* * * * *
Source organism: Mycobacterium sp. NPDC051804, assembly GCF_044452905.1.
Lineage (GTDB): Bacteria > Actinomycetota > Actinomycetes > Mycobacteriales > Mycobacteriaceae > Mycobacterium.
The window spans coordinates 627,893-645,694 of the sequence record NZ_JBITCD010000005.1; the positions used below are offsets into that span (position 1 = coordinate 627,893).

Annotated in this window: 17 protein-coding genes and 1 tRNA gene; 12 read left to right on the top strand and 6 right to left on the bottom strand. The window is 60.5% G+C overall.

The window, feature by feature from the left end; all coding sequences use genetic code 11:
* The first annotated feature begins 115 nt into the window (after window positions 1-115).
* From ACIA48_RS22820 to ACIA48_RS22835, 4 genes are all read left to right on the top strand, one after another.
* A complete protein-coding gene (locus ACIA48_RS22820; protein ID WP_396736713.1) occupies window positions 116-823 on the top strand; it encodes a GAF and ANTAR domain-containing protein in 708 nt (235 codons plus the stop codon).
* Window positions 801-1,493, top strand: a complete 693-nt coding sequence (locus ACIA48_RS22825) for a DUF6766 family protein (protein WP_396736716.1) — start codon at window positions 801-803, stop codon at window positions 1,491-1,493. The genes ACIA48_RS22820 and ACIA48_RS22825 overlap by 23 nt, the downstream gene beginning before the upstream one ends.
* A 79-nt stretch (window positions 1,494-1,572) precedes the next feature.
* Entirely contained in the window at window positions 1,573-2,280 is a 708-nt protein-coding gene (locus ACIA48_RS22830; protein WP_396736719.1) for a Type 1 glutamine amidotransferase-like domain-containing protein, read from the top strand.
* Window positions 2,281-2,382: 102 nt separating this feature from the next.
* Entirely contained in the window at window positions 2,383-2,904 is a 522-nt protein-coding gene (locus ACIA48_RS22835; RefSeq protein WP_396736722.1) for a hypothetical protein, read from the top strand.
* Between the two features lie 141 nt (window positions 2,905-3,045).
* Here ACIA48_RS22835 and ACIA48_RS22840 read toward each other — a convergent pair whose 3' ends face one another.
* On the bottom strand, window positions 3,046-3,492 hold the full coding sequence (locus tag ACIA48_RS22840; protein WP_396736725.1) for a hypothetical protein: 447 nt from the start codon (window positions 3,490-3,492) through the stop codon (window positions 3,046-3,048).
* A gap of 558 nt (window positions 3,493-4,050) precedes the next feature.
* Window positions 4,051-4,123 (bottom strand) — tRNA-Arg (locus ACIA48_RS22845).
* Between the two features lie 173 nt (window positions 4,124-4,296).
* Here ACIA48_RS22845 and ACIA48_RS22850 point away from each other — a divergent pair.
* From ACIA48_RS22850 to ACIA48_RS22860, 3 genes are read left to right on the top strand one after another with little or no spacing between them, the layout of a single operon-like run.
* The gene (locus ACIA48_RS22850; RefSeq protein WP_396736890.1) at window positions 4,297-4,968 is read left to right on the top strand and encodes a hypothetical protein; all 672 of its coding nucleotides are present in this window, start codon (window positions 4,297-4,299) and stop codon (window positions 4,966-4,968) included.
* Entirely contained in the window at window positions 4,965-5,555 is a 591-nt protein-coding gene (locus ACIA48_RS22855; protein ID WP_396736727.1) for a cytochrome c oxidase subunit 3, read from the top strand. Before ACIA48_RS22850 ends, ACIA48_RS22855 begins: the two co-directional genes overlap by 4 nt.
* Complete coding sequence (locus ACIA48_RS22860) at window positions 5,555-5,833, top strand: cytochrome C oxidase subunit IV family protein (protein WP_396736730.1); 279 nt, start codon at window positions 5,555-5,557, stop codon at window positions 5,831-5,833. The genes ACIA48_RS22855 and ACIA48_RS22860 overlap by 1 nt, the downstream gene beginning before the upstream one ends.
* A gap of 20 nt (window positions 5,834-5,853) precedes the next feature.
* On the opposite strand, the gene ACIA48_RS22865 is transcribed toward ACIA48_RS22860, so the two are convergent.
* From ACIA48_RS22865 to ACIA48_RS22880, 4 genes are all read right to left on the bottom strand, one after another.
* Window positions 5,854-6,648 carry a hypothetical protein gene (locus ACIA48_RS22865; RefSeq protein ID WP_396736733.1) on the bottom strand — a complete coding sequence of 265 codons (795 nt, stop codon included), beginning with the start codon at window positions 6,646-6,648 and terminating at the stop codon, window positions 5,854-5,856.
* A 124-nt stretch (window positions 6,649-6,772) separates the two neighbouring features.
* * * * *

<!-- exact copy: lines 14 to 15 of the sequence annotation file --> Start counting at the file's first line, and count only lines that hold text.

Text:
* Between the two features lie 141 nt (window positions 2,905-3,045).
* Here ACIA48_RS22835 and ACIA48_RS22840 read toward each other — a convergent pair whose 3' ends face one another.